whether a force majeure provision in Agreement IV excused Kyocera from performing its
obligations under the take-or-pay provision. Kyocera did not directly challenge the enforceability
of the take-or-pay provision. However, in dicta, the court explained as follows:
The very essence of a take-or-pay contract is to allocate to the buyer the risk of
falling market prices by virtue of fixed purchase obligations at a long-term fixed
price and to thereby secure for the buyer a stable supply, while allocating to the
seller the risk of increased market prices and, by virtue of the buyer’s obligation
to take or pay for a fixed quantity of product, removing from the seller the risk of
producing product that may go unpurchased.
Id. at 447. Noting that a court’s “main goal in the interpretation of contracts is to honor the intent
of the parties”, the court concluded that “applying the force-majeure clause to excuse plaintiff’s
obligation to pay pursuant to the contract’s take-or-pay provision would nullify a central term of
the contract … and relieve the plaintiff from the very risk it contracted to assume.” Id. at 451,
453 (citations and quotations omitted). The court therefore assumed that the provision was
In support of its argument that the take-or-pay provisions are unenforceable, Kyocera
cites Michigan’s adoption of the Uniform Commercial Code (“UCC”), Michigan Compiled Law
§ 440.2718(1). That provision provides as follows:
Damages for breach by either party may be liquidated in the agreement but only at
an amount which is reasonable in the light of the anticipated or actual harm
caused by the breach, the difficulties of proof of loss, and the inconvenience or
nonfeasibility of otherwise obtaining an adequate remedy. A term fixing
unreasonably large liquidated damages is void as a penalty.
Id. However, as explained by the Fifth Circuit Court of Appeals in interpreting an identical
Texas provision in the context of oil and gas contracts, where a take-or-pay provision is a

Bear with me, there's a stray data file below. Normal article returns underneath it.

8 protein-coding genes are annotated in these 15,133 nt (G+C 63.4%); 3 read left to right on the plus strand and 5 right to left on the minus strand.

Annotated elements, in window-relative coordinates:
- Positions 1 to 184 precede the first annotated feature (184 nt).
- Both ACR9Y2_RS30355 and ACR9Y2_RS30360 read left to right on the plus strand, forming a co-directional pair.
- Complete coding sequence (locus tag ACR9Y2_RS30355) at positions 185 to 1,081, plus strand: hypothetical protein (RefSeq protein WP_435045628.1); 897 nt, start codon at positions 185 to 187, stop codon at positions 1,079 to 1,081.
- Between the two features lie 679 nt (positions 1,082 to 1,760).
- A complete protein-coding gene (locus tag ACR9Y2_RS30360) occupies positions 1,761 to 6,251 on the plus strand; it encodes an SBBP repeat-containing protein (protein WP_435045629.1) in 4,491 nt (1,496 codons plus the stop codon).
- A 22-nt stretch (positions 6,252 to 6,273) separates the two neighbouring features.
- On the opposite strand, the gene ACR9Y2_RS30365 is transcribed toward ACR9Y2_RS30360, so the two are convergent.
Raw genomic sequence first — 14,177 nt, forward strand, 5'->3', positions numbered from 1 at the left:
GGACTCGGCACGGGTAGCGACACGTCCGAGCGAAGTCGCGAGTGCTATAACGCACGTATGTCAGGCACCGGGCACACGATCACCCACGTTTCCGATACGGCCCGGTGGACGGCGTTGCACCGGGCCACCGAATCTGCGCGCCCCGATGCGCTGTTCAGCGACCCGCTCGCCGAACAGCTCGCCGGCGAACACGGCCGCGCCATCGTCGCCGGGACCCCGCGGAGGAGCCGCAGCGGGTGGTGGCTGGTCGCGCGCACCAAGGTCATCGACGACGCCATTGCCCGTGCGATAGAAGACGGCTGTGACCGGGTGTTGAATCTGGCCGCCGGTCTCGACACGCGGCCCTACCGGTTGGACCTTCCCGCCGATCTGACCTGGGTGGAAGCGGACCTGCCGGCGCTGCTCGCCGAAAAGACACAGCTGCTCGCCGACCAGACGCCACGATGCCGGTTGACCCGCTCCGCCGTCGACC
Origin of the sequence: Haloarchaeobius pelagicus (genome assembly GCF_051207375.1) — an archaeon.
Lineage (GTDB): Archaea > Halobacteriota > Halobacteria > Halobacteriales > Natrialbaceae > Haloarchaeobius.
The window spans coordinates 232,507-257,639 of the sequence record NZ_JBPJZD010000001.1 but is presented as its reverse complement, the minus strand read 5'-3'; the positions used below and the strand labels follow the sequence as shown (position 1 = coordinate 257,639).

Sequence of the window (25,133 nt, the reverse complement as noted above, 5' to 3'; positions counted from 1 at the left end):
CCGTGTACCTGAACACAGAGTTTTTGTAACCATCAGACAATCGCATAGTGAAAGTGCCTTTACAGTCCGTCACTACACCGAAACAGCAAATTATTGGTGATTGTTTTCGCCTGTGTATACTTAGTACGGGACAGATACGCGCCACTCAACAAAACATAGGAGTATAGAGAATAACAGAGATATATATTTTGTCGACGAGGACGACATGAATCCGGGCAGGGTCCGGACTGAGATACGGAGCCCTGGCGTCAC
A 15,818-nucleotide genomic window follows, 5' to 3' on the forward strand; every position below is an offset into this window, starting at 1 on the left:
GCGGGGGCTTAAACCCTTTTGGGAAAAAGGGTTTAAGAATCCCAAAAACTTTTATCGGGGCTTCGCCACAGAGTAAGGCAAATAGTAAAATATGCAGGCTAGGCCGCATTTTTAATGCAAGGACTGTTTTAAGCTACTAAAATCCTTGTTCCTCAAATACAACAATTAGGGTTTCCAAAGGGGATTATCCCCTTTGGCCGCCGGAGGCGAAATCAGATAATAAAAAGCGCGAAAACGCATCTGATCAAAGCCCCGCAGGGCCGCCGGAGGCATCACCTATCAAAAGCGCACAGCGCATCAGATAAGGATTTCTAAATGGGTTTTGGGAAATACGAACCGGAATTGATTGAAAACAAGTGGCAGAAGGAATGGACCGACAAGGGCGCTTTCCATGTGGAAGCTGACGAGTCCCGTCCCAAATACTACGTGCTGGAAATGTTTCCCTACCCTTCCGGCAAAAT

promise of performance and not intended to serve as a measure of damages, it is not an
unenforceable penalty within the meaning of the UCC. See Universal Res. Corp. v. Panhandle
E. Pipe Line Co., 813 F.2d 77, 80 (5th Cir. 1987). In other words, take-or-pay provisions are
more appropriately considered as the nature of the purchaser’s performance obligation rather
than as a form of agreed-upon remedy. Id. See also Prenalta Corp. v. Interstate Gas Co., 944
F.2d 677, 688-89 (10th Cir. 1991) (observing that “take-or-pay” contracts are alternative
performance contracts and distinguishing between “pay” alternative and liquidation of damages).
Even so, Kyocera argues that the take-or-pay provisions should be treated as liquidated
damages provisions within the meaning of § 440.2718(1) because they do not offer any real
performance option. To the contrary, there are circumstances in which a purchaser may desire to
pay without taking product. It would not be unreasonable, for instance, for a purchaser to pay
without taking delivery of a product in a year when the market price is low in order to avoid
additional, consequential costs associated with transporting and storing product it will be unable
to use. As explained in a companion case, a purchaser may “view the Supply Agreements as a
long-term net positive and see a greater benefit to maintaining the agreement in the short term
in order to maintain the benefit of the agreement in the long term, even if it means not taking
polysilicon during the interim period.” See Hemlock Semiconductor Corp. v. Deutsche Solar
GmbH, No. 13-cv-11037, 2016 WL 374130 at *20 n.12 (E.D. Mich. July 13, 2016). Moreover,
Kyorcera’s argument that “no purchaser would ever rationally prefer to pay full price for
polysilicon that it will never receive rather than pay the same amount and receive the product” is
belied by the fact that Kyocera – a sophisticated, multi-national corporation – agreed to the
inclusion of the take-or-pay provisions in all four supply agreements. Kyocera’s argument thus
assumes that its own agents and representatives agreed to irrational contract provisions on four
separate occasions. Particularly given the sophistication of the parties in this matter, this
argument is untenable.
Kyocera also argues that the take-or-pay provisions do not present it with a real choice
because the provisions do not include so-called “make-up rights”, or a provision that would
permit Kyocera to receive the product it paid for but did not take in a subsequent year. Kyocera
emphasizes that a number of courts have declined to enforce take-or-pay provisions that do not
contain such a condition. See, e.g., Enpath Med. Inc. v. NeuroControl Corp., 2005 WL 1025368,